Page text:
It’s not just the students who are getting report cards during the 2012-13 school year.
On Monday, Oct. 22, the Wisconsin Department of Public Instruction (DPI) issued a School Report Card for every public school in Wisconsin. The new school year has brought new measures on how the MMSD and other districts throughout the state evaluate its progress and makes improvements. Madison superintendent Jane Belmore said the ratings reflect data the district is already using to improve schools.
“There were no really surprises for us because we’ve been working with this data for over a year now,” Belmore tells The Madison Times. “It’s a complex picture – and maybe a better picture than we’ve had before — but we still believe we are on track with the strategies that we’ve developed and have started to put in place with this first year of the achievement gap plan.”
The school report cards, she adds, confirm MMSD’s knowledge about how the schools are doing on increasing student achievement, closing gaps, and preparing students for college or career.
Seven Madison schools — Van Hise, Randall, Shorewood Hills, Marquette, Franklin and Lapham elementary schools and Hamilton Middle School — "significantly exceed expectations" according to the report cards. That’s a designation only 3 percent of schools in the state received.
“We’ve all been spending a lot of time lately learning about this new system and the good news is that the vast majority of our [Madison] schools meet or exceed the expectations,” Belmore says. “But we know that we’re not going to be satisfied until every single child in every school is achieving at or above expectations, so we know we have work to do. But the report cards really confirmed for us the information that we sent out last year [that] the District [was] studying as we built our “Building Our Future Plan: [Approved Plan for Elminating Gaps in MMSD Student Achievment.]”
According to the Wisconsin DPI, the school report cards look at areas of growth and areas of engagement. They put the data into different categories that will help schools focus a little more and shine some light on things.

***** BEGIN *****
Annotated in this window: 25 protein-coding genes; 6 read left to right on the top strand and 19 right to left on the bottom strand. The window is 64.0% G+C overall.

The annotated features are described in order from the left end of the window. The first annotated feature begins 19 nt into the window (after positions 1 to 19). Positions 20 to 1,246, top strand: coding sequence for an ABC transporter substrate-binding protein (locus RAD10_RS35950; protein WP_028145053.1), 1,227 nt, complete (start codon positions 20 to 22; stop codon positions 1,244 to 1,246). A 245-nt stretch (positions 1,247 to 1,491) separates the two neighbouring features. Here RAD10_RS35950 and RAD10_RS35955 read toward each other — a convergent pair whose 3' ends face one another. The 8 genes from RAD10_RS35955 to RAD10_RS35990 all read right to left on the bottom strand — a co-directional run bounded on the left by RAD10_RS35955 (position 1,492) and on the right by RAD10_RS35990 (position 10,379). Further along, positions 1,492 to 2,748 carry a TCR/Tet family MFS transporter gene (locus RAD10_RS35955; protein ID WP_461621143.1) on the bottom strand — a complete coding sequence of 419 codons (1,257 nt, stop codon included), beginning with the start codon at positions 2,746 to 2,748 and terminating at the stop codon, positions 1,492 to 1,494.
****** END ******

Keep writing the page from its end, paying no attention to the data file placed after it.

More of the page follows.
“At [Madison] East [High], for example — where we’re really doing good work in closing the achievement gap if you look at the report card — there was work that needed to be done in attendance and we’ve known that and we’ve already started on it,” Belmore says. “We have the AVID/TOPS program this year that we really think will help with engagement. At East, we’re seeing suspension reduced by 25 percent. We’re doing things to strengthen the core programs there. I really think that we’re on our way to address what we see as a concern there and at the same time we can celebrate some of the things that we’re already doing to help us close the achievement gap.”
The school report cards are just one part of a new, statewide accountability system for schools. To develop the system, DPI worked closely with parents, educators, and members of the business community. This system and the report cards will grow and develop in future years.
The new statewide accountability system will also include methods to spread effective practices of high-performing schools and support to help struggling schools improve. School report cards will come out every year and student results on state tests will continue to be reported.
“We’re going to keep working hard on that first year of the achievement gap plan. Even though we see some strengths in the [report card] data, we’re not going to be satisfied until all of our children are achieving at high levels,” Belmore says.
The school report cards show the schools their strengths and weaknesses and give schools the opportunity to learn from one another. The school report cards will be one of many tools that can be used to make improvements and close gaps in achievement.
“We really are using our ‘Building our Future [achievement gap plan]’ to work at the areas of improvement that we need to continue working with,” Belmore says. “We’re adding parent liasons to work on building consistent connections with families. We’re ramping up on our focus on literacy, especially in the early grades. We’re making significant changes to our hiring process so that we will hopefully be making more progress in diversifying our workforce. And we’re having pretty significant half-day learning sessions around cultural and linguistic responsiveness and using these kind of best practices in the classroom across the District. I think that the report card information taking together with the planning that we’ve already done through the Achievement Gap Plan will really help shine the light on where we need to go in the future.”
For more information about school report cards, please visit www.mmsd.org/schoolreportcards.